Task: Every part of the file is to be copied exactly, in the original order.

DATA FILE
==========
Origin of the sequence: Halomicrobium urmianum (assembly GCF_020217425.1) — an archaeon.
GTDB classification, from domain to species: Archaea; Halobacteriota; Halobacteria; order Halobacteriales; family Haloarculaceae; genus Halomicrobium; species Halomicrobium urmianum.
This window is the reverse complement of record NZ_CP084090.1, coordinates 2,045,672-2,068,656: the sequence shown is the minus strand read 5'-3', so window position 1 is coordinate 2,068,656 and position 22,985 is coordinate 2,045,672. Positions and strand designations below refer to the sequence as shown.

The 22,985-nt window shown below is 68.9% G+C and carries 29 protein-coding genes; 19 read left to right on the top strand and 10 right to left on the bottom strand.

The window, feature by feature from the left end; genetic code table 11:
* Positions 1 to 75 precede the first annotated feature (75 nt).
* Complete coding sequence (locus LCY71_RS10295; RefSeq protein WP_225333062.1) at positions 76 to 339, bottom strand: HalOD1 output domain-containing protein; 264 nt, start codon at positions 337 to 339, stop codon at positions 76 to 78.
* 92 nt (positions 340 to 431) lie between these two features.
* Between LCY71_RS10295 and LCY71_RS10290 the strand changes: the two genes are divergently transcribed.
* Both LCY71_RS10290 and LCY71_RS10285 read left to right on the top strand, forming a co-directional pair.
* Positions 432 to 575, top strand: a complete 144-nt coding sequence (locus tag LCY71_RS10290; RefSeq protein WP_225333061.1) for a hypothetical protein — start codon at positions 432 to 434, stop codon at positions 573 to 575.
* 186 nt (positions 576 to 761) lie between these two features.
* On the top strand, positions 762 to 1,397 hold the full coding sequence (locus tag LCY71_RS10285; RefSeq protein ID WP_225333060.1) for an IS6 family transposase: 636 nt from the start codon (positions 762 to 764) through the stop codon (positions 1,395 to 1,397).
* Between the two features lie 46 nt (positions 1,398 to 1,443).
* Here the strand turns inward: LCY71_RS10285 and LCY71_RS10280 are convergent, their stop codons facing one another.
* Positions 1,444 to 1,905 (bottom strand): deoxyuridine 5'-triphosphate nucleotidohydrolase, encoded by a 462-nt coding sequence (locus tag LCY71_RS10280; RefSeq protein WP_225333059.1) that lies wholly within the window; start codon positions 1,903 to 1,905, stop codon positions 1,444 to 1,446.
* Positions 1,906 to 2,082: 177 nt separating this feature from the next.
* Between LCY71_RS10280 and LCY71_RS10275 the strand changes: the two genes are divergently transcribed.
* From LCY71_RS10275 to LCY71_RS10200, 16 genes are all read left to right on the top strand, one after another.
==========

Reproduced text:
Origin of the sequence: Halomicrobium urmianum (assembly GCF_020217425.1) — an archaeon.
GTDB classification, from domain to species: Archaea; Halobacteriota; Halobacteria; order Halobacteriales; family Haloarculaceae; genus Halomicrobium; species Halomicrobium urmianum.
This window is the reverse complement of record NZ_CP084090.1, coordinates 2,045,672-2,068,656: the sequence shown is the minus strand read 5'-3', so window position 1 is coordinate 2,068,656 and position 22,985 is coordinate 2,045,672. Positions and strand designations below refer to the sequence as shown.

The 22,985-nt window shown below is 68.9% G+C and carries 29 protein-coding genes; 19 read left to right on the top strand and 10 right to left on the bottom strand.

The window, feature by feature from the left end; genetic code table 11:
* Positions 1 to 75 precede the first annotated feature (75 nt).
* Complete coding sequence (locus LCY71_RS10295; RefSeq protein WP_225333062.1) at positions 76 to 339, bottom strand: HalOD1 output domain-containing protein; 264 nt, start codon at positions 337 to 339, stop codon at positions 76 to 78.
* 92 nt (positions 340 to 431) lie between these two features.
* Between LCY71_RS10295 and LCY71_RS10290 the strand changes: the two genes are divergently transcribed.
* Both LCY71_RS10290 and LCY71_RS10285 read left to right on the top strand, forming a co-directional pair.
* Positions 432 to 575, top strand: a complete 144-nt coding sequence (locus tag LCY71_RS10290; RefSeq protein WP_225333061.1) for a hypothetical protein — start codon at positions 432 to 434, stop codon at positions 573 to 575.
* 186 nt (positions 576 to 761) lie between these two features.
* On the top strand, positions 762 to 1,397 hold the full coding sequence (locus tag LCY71_RS10285; RefSeq protein ID WP_225333060.1) for an IS6 family transposase: 636 nt from the start codon (positions 762 to 764) through the stop codon (positions 1,395 to 1,397).
* Between the two features lie 46 nt (positions 1,398 to 1,443).
* Here the strand turns inward: LCY71_RS10285 and LCY71_RS10280 are convergent, their stop codons facing one another.
* Positions 1,444 to 1,905 (bottom strand): deoxyuridine 5'-triphosphate nucleotidohydrolase, encoded by a 462-nt coding sequence (locus tag LCY71_RS10280; RefSeq protein WP_225333059.1) that lies wholly within the window; start codon positions 1,903 to 1,905, stop codon positions 1,444 to 1,446.
* Positions 1,906 to 2,082: 177 nt separating this feature from the next.
* Between LCY71_RS10280 and LCY71_RS10275 the strand changes: the two genes are divergently transcribed.
* From LCY71_RS10275 to LCY71_RS10200, 16 genes are all read left to right on the top strand, one after another.